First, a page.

In the past 150 years, improved sanitation, water treatment, and the advent of vaccines and antibiotics have saved countless lives, nearly eradicating diseases that had plagued humanity for millennia. But now, a growing body of evidence suggests that the very steps we took to combat infections also eliminated organisms that kept our bodies in balance. The idea that we have systematically cleaned ourselves to illness challenges deeply entrenched notions about the value of societal hygiene and the harmful nature of microbes. Yet scientists investigating the rampant immune dysfunction in the developed world have inevitably arrived at this conclusion. To address this global “epidemic of absence,” they must restore the human ecosystem.
This groundbreaking book explores the promising but controversial “worm therapy”—deliberate infection with parasitic worms—in development to treat autoimmune disease. It explains why farmers’ children so rarely get hay fever, why allergy is less prevalent in former Eastern Bloc countries, and how one cancer-causing bacterium may be good for us. It probes the link between autism and a dysfunctional immune system. It investigates the newly apparent fetal origins of allergic disease—that a mother’s inflammatory response imprints on her unborn child, tipping the scales toward allergy. In the future, preventive treatment—something as simple as a probiotic—will necessarily begin before birth.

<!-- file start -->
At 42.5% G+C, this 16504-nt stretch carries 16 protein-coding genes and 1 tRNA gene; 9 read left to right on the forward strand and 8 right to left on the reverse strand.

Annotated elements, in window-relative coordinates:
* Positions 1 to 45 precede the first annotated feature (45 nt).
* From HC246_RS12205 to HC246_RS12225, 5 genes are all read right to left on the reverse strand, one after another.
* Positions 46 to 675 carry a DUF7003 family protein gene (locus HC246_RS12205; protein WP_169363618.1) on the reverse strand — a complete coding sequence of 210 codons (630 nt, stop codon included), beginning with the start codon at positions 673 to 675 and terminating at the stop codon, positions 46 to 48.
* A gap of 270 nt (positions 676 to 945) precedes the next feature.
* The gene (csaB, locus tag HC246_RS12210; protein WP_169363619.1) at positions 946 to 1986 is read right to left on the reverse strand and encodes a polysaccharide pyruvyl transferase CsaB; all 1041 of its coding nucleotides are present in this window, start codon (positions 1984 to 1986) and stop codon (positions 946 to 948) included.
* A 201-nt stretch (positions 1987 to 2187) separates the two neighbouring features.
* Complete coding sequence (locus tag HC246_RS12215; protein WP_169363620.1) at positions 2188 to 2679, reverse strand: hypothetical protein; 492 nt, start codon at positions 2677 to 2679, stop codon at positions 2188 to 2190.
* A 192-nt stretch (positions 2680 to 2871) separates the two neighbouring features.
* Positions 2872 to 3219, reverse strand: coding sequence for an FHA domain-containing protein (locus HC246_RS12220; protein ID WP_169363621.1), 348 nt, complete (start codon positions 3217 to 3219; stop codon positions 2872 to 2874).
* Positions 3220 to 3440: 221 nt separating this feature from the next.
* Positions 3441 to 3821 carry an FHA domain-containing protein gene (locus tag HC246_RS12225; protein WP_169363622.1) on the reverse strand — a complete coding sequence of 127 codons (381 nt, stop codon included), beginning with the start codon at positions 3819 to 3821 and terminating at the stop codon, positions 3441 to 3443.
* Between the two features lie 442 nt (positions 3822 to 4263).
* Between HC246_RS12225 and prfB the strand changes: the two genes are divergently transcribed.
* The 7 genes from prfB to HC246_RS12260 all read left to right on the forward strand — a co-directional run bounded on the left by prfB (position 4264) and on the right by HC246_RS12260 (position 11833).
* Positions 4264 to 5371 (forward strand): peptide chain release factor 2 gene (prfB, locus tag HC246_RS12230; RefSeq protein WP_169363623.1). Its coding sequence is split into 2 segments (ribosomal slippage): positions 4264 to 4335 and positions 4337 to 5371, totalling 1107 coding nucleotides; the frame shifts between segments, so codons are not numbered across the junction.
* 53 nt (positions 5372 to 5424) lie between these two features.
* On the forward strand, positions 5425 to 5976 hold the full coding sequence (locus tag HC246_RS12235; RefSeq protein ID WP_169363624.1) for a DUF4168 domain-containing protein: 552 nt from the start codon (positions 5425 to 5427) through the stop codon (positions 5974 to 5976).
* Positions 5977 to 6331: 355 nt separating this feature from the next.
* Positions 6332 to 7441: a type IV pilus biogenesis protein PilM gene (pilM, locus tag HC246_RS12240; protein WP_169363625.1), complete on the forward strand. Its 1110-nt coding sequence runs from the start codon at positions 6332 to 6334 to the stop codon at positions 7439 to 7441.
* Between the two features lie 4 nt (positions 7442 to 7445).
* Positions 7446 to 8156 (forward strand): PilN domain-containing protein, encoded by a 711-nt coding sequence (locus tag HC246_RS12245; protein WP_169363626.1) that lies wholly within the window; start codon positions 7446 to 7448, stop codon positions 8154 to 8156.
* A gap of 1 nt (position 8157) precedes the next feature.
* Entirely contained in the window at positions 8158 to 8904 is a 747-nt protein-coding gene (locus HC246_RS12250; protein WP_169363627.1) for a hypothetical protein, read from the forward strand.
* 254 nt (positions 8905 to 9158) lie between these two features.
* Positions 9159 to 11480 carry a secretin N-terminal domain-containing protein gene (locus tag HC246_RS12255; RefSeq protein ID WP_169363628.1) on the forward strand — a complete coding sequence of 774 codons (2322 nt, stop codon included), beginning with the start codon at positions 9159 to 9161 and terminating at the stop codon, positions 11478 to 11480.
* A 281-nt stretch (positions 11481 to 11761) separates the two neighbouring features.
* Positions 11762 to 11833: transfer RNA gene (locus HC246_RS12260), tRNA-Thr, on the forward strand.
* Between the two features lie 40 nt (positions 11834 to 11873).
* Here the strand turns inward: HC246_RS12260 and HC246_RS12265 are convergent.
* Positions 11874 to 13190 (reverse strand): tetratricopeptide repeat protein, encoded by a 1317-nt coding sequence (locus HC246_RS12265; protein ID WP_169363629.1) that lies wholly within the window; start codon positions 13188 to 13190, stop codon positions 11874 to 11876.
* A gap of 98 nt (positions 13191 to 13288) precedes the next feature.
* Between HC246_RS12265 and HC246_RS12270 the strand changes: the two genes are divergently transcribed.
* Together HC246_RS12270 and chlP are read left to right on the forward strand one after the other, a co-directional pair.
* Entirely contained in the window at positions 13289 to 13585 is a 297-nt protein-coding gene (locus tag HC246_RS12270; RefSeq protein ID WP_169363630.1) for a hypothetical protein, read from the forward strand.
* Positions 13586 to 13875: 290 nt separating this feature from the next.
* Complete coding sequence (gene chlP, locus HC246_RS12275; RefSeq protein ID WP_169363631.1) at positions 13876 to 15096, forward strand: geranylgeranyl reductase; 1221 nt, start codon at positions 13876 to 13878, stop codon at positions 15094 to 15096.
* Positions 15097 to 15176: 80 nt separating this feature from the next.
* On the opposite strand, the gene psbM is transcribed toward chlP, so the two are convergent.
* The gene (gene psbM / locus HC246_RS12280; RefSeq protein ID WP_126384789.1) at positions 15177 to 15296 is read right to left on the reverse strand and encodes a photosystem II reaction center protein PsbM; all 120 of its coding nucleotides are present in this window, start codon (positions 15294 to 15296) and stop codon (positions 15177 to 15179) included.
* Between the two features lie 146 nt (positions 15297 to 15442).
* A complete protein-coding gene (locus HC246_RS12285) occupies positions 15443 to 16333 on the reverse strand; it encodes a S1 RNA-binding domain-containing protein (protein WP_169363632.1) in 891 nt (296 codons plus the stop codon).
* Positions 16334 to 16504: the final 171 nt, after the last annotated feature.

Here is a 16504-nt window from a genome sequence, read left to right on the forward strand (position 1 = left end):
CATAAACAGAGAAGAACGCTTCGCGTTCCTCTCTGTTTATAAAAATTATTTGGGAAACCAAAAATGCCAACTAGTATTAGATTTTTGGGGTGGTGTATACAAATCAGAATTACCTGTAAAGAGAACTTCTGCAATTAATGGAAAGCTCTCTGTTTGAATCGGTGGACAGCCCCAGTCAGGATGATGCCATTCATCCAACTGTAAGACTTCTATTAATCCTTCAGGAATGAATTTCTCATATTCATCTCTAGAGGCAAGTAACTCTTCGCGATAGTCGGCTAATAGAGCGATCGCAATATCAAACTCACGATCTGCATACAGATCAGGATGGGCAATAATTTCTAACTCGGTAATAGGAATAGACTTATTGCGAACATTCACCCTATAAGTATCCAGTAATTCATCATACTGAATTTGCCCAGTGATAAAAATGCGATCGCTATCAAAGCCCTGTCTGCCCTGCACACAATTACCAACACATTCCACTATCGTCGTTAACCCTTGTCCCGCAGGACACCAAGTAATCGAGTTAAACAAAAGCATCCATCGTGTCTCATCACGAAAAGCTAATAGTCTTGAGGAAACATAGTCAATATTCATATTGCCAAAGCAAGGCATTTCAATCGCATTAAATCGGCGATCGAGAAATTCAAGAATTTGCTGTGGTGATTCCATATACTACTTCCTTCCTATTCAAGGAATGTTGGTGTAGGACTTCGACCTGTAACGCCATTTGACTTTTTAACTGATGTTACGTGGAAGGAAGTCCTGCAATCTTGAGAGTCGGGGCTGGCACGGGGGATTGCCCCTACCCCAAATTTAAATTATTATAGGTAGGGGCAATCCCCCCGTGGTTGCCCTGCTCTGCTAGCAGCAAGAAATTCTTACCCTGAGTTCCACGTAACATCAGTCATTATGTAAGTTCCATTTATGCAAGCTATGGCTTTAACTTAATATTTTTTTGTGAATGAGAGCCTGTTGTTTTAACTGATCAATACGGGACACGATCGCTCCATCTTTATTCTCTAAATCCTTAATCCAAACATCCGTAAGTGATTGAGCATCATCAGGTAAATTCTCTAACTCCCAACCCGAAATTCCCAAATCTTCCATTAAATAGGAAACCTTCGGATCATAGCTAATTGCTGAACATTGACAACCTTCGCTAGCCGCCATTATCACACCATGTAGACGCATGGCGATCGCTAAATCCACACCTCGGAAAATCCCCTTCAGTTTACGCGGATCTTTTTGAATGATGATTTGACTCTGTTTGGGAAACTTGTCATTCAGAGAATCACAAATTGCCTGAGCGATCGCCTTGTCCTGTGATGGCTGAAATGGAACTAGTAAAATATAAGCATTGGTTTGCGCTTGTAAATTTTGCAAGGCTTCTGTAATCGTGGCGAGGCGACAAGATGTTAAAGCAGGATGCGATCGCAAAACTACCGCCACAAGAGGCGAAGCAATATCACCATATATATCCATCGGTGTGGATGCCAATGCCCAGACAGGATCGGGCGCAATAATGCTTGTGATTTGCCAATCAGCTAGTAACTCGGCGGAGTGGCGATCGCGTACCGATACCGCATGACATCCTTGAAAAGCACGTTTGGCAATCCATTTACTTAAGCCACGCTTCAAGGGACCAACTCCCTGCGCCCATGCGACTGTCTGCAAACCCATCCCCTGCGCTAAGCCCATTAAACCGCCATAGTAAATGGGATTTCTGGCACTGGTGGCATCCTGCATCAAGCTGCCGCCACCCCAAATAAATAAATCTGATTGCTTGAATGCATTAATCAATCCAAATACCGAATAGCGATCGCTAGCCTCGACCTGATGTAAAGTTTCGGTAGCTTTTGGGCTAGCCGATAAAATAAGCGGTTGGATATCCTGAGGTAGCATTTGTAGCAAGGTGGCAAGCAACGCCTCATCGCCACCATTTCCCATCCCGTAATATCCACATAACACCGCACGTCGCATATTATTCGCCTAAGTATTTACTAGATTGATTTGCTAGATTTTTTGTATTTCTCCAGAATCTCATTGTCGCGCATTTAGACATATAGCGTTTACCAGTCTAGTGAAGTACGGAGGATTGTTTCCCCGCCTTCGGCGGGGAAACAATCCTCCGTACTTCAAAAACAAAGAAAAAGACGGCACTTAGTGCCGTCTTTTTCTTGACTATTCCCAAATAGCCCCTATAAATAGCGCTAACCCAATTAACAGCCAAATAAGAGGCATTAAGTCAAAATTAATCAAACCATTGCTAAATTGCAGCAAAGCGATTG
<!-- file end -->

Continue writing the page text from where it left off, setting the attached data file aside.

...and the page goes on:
An Epidemic of Absence asks what will happen in developing countries, which, as they become more affluent, have already seen an uptick in allergic disease: Will India end up more allergic than Europe? Velasquez-Manoff also details a controversial underground movement that has coalesced around the treatment of immune-mediated disorders with parasites. Against much of his better judgment, he joins these do-it-yourselfers and reports his surprising results.
An Epidemic of Absence considers the critical immune stimuli we inadvertently lost as we modernized, and the modern ills we may be able to correct by restoring them. At stake is nothing less than our health, and that of our loved ones. Researchers, meanwhile, have the good fortune of living through a paradigm shift, one of those occasional moments in the progress of science when a radically new way of thinking emerges, shakes things up, and suggests new avenues of treatment. You’ll discover that you’re not you at all, but a bustling collection of organisms, an ecosystem whose preservation and integrity require the utmost attention and care.